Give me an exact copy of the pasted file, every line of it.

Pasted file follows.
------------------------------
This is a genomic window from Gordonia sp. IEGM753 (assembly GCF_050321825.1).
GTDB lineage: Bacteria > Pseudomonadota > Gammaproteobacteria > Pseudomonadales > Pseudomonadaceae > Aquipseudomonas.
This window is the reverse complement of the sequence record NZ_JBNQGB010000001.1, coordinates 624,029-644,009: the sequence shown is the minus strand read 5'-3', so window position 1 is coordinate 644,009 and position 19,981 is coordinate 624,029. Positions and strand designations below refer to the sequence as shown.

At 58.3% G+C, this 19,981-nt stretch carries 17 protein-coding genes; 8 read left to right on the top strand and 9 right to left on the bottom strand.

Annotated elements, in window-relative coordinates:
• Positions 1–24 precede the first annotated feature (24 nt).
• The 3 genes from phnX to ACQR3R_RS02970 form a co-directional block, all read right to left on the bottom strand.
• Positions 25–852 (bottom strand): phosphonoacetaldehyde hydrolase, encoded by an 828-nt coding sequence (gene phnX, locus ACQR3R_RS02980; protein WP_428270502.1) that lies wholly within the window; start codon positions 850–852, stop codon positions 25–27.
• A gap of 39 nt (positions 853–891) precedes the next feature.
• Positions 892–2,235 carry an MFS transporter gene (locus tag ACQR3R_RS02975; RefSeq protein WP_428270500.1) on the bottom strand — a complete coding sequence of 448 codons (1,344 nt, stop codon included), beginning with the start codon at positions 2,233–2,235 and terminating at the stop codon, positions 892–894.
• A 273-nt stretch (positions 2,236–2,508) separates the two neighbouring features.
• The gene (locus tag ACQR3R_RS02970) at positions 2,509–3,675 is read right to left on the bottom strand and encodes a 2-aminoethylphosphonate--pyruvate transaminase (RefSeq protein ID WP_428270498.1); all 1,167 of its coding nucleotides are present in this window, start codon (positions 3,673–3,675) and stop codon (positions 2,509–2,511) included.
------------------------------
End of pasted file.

This is a genomic window from Gordonia sp. IEGM753 (assembly GCF_050321825.1).
GTDB lineage: Bacteria > Pseudomonadota > Gammaproteobacteria > Pseudomonadales > Pseudomonadaceae > Aquipseudomonas.
This window is the reverse complement of the sequence record NZ_JBNQGB010000001.1, coordinates 624,029-644,009: the sequence shown is the minus strand read 5'-3', so window position 1 is coordinate 644,009 and position 19,981 is coordinate 624,029. Positions and strand designations below refer to the sequence as shown.

At 58.3% G+C, this 19,981-nt stretch carries 17 protein-coding genes; 8 read left to right on the top strand and 9 right to left on the bottom strand.

Annotated elements, in window-relative coordinates:
• Positions 1–24 precede the first annotated feature (24 nt).
• The 3 genes from phnX to ACQR3R_RS02970 form a co-directional block, all read right to left on the bottom strand.
• Positions 25–852 (bottom strand): phosphonoacetaldehyde hydrolase, encoded by an 828-nt coding sequence (gene phnX, locus ACQR3R_RS02980; protein WP_428270502.1) that lies wholly within the window; start codon positions 850–852, stop codon positions 25–27.
• A gap of 39 nt (positions 853–891) precedes the next feature.
• Positions 892–2,235 carry an MFS transporter gene (locus tag ACQR3R_RS02975; RefSeq protein WP_428270500.1) on the bottom strand — a complete coding sequence of 448 codons (1,344 nt, stop codon included), beginning with the start codon at positions 2,233–2,235 and terminating at the stop codon, positions 892–894.
• A 273-nt stretch (positions 2,236–2,508) separates the two neighbouring features.
• The gene (locus tag ACQR3R_RS02970) at positions 2,509–3,675 is read right to left on the bottom strand and encodes a 2-aminoethylphosphonate--pyruvate transaminase (RefSeq protein ID WP_428270498.1); all 1,167 of its coding nucleotides are present in this window, start codon (positions 3,673–3,675) and stop codon (positions 2,509–2,511) included.